Little Miss Sunshine (2006)- Film review

little miss sunshine

Little Miss Sunshine is a road trip movie starring Greg Kinnear, Steve Carell, Toni Collette, Paul Dano, Abigail Breslin and Alan Arkin, directed by Jonathon Dayton and Valerie Faris, and written by Michael Arndt. The film follows a dysfunctional family as they travel cross-country in an old VW bus, determined to get their young daughter to the Little Miss Sunshine beauty pageant. It is an emotional journey as well as a physical one, as the film is tragic, heart-warming and really funny all at once. It’s important to note that while the story is about them trying to reach a beauty pageant, the meaning of the film is so much greater than that. It’s about the importance of family, and being confident and true in yourself, and, most importantly, finding happiness and love despite the difficulties of life. It’s actually quite anti-beauty pageant, and is a beautiful, touching film.

The characters that make up this crazy family are so varied and well created, they each have their own story and change in their own ways. They have many imperfections and are a broken family at the start, but throughout the film they grow past their flaws and are brought together beautifully.
Each character is very unique and believable, and they are all so diverse that everyone will connect to a different character. The performances are very true and heartfelt. Breslin is very sweet as the young daughter Olive and is definitely the most loveable character; it’s one of the best child performances there is. She is the only one in the family that is without a flaw but she isn’t dull, she is so full of hope and passion and she is the one that brings the family together. Steve Carrell’s performance as a severely depressed homosexual uncle Frank is really gripping and sad. I think this is one of Carrell’s best serious roles. Dano, the older son Dwayne, brings a good, hostile, performance without even speaking. He acts though complete silence (as his character is on a vow of silence) really well, and watching his disdain for his family turn into compassion is very emotional. Alan Arkin, the grandpa, brings a lot of energy and life to the role and is terrific fun to watch, but there is also an underlying sadness as he has a heroin addiction. Kinnear, the father Richard, starts as the least likeable, as he is obsessed with success and hates the idea of failure. However, he also changes the most, and Kinnear shows this brilliantly. Each of these characters has their own story in this film, each is touching in its own way. Comedy is created out of some very tuff scenarios through the family’s unity, as they are there for each other in the hard times despite their differences.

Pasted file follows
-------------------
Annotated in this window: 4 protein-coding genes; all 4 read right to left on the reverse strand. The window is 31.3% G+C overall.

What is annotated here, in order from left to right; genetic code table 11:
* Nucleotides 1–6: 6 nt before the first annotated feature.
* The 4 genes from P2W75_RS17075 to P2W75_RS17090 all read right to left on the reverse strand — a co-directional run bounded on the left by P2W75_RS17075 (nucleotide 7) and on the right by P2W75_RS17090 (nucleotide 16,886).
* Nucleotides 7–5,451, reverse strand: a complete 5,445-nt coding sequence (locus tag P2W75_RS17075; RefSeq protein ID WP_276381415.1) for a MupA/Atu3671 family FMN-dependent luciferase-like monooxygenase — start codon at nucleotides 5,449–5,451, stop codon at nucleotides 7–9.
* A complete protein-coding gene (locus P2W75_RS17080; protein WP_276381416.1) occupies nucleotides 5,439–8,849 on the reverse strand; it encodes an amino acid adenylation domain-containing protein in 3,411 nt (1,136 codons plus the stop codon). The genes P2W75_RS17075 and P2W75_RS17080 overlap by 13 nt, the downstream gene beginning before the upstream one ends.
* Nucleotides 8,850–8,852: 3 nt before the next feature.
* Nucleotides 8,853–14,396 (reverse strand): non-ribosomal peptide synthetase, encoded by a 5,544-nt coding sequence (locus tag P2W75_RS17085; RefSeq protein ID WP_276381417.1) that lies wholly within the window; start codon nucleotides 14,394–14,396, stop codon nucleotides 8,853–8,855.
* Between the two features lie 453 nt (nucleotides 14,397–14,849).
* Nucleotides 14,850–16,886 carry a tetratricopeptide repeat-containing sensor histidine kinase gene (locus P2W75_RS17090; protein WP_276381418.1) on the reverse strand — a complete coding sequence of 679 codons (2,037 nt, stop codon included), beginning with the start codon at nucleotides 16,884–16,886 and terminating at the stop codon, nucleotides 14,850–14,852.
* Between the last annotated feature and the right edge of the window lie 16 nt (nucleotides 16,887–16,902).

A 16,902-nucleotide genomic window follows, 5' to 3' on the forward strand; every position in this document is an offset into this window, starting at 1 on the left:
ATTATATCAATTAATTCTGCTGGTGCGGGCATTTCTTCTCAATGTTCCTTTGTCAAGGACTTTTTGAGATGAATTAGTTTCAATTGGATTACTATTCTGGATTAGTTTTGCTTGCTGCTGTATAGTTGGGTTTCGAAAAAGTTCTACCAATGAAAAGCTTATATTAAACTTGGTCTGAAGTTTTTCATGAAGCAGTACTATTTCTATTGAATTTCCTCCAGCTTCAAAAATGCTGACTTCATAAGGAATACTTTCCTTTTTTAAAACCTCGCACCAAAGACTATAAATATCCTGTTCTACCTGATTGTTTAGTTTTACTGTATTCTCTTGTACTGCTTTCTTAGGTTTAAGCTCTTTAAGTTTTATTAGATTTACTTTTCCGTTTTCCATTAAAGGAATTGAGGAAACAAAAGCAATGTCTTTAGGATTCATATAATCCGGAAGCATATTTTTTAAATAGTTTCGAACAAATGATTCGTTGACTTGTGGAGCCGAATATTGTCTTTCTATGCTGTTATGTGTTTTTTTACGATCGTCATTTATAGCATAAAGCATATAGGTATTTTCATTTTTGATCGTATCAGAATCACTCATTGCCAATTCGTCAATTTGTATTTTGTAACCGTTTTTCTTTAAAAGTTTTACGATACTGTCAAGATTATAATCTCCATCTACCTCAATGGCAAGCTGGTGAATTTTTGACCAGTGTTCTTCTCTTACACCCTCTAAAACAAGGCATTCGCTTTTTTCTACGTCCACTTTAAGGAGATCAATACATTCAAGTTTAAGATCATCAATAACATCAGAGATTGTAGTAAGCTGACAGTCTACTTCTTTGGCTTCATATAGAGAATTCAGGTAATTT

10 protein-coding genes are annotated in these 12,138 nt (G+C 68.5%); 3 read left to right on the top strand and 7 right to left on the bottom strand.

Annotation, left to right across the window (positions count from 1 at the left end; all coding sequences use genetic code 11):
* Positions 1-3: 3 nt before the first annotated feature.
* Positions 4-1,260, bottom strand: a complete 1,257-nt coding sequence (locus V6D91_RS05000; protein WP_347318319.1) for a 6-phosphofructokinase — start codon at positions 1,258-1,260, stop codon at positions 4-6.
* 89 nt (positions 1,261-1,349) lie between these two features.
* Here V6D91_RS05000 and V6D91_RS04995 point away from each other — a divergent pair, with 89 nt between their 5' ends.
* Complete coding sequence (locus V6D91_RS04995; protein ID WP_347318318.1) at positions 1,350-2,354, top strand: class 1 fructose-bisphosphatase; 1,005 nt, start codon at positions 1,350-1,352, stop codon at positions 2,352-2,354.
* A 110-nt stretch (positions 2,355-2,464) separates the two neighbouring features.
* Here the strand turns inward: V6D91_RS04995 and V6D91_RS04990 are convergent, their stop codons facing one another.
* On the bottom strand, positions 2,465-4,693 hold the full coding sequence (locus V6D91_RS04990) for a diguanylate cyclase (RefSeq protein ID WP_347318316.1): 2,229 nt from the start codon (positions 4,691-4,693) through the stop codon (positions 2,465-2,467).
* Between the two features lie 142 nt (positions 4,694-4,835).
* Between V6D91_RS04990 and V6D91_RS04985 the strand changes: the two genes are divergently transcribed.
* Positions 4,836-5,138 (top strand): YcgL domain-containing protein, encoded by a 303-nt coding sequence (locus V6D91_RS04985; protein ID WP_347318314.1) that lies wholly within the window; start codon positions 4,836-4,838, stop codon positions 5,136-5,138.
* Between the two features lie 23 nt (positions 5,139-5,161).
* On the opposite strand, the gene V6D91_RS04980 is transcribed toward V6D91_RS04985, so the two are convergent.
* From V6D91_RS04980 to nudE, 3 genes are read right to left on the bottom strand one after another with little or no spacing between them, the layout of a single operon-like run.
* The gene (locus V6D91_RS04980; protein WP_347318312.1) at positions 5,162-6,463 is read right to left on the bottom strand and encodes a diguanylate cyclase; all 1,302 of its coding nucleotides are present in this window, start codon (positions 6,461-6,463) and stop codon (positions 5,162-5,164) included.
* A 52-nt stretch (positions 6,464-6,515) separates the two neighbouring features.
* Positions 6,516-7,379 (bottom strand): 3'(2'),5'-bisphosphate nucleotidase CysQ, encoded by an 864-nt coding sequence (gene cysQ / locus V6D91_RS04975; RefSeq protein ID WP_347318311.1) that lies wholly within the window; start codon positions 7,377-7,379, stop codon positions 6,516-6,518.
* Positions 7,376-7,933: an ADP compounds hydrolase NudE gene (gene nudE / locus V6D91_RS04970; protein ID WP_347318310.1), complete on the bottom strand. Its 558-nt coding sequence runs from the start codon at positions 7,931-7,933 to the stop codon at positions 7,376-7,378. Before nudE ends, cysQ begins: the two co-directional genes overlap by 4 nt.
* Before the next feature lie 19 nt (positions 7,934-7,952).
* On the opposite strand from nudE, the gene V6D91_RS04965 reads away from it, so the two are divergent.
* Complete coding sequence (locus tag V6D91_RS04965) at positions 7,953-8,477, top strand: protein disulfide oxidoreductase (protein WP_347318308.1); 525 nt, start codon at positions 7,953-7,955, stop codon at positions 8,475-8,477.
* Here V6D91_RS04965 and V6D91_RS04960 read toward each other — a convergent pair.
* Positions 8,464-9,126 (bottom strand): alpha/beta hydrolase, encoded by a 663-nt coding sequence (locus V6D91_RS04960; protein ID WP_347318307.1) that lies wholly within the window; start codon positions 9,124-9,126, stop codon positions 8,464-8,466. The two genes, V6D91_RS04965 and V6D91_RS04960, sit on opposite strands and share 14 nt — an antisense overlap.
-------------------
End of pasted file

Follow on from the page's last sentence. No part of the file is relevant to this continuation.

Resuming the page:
Unfortunately, Toni Collette’s character, the mother Sheryl, sticks out to me as being underdeveloped. She doesn’t really have her own character arc like the other characters, she’s just along for the ride. Her character is forced into the role of peacekeeper and carer of the family, which is sad in its own way as she is forced to fade into the background and keep her family together rather than focus on her own problems. Collette’s performance is still really good and she fits in brilliantly with the cast, it’d just be nice if she’d changed and grew like the other characters had.
On a final note, the film has a beautiful score. It stands out brilliantly in the opening squences, which is perfectly constructed to set up each characters problems.

Little Miss Sunshine is a very heart-warming film. There are a lot of sad moments but the overall tone of hope, love, acceptance, and joy is strong throughout. A beautiful film that is definitely worth a watch.

P.S. If you’ve watched the TV show Breaking Bad you’ll spot both Walter White (Brian Cranston) and Hank Schrader (Dean Norris) in small roles in this film.


Author: The UK Reviewer

Avid pop culture fan wanting a medium to talk about films, games, books etc

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